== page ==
situation can occur in San Francisco and Oakland.
Substantiation: The rules state "the paired cities...represent twin
cities - each pair is counted as one city in the game." And later "no players
can have the same home city."
BANKRUPTCYWhen a player cannot fully afford rail use fees, what
happens to his remaining cash?
Ruling: If a player cannot afford rail use fees, he is bankrupt,
and no opponent collects any rail use fees from him. As a result, a small
amount of cash can remain with a bankrupt player, even after he has left the
Substantiation: If a player goes bankrupt (cannot afford rail use
fees), the rules state that he is immediately out of the game.
Immediate means what it says. It also relieves us of trying to figure out what
to do with the bankrupt player's remaining cash if he has used the RRs of more
than one opponent. Would he pay in the order of use? Pro-rate the amount by
player or perhaps by number of dots? It could be calculated and argued any
number of ways, and the rules are of no help on the issue.
AUCTION BIDDINGDuring an auction, if the seller owes me track
use fees, can I use that amount as part of my bid?
Ruling: No, only cash on hand can be used for bidding.
Substantiation: The seller in is debt to you; this debt is an
asset of yours, not money. The rules never allow non-cash
amounts to be used for purchases. For example, under "Purchasing" the rules
say "if he does not have enough money to pay the price, then he cannot buy
that item...". Conversely, if assets were allowed in bidding, it could create
all sorts of strange situations: for example, auctioning player has $0 cash,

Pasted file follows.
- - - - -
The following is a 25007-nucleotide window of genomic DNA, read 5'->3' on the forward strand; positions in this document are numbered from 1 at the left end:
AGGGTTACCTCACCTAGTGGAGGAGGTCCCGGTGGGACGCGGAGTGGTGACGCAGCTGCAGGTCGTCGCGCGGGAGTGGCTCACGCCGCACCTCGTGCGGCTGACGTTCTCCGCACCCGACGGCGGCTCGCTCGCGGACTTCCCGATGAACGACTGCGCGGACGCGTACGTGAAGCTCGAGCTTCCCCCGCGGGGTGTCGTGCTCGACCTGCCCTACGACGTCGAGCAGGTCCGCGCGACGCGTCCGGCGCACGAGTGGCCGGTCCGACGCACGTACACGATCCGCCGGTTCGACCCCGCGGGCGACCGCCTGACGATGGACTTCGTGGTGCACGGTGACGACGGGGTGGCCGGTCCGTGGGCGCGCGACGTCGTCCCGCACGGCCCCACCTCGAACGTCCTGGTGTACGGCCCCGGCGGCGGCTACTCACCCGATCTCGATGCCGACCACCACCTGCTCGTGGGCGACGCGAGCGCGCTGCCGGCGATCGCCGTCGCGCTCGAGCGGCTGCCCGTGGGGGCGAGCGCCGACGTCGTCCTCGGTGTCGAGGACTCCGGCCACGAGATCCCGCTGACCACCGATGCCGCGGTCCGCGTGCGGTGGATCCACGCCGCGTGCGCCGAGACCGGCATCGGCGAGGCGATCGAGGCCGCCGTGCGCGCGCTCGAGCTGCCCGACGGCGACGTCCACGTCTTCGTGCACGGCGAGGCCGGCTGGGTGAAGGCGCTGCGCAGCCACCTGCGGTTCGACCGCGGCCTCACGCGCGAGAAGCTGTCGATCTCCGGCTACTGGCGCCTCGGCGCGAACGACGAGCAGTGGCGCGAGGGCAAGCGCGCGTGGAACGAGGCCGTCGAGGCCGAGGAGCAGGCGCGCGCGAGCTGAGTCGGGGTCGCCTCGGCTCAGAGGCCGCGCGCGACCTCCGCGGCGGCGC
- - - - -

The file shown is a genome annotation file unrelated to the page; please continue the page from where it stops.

owes you $10,000, and auctions his last RR (the RF&P). You have $0 in
cash, $10,000 owed to you, and make the winning bid of $3000. But wait, you
have no cash, so you can't pay him his $3000! What happens then? Since this
converse approach leads to a dead end, and the rules do not state that assets
are allowed in bidding, they should be excluded.
AUCTION OF RAILROAD BEING USEDMy train was on a railroad that
was auctioned. Who receives the use fee next turn, and how much is it?
Answer: If ownership changes while your train is on the railroad,
you pay the next use fee to the new owner. The use fee is the standard $5000
or $10,000, unless you were the prior owner, in which case you are established
on that railroad at the $1000 rate.
Substantiation: Fees are always paid to the current owner. The
$1000 rate is explained in the rules for establishment.
ALTERNATE DESTINATION IS CURRENT CITYI just declared, and as my
alternate destination, I rolled my current city. Do I lose my turn?
Ruling: Yes, and unfortunately, you are now a sitting duck for the
Substantiation: The rules say "When he 'declares', the player still
rolls for a new destination...". The rules for rolling a new destination state
"If he is already in the city he rolls, then he loses his turn that round."
The confusion occurs because the rules also say "...the player ignores the
'alternate' destination entirely:". However, notice the colon at the end of
that quote; the rules continue on to explain further what they mean by
ignoring: "...he may move through it without stopping, and he does not get any
PAYOFF for reaching it." Thus, the alternate destination is ignored for
purposes of moving and payoffs, but NOT for loss of turn.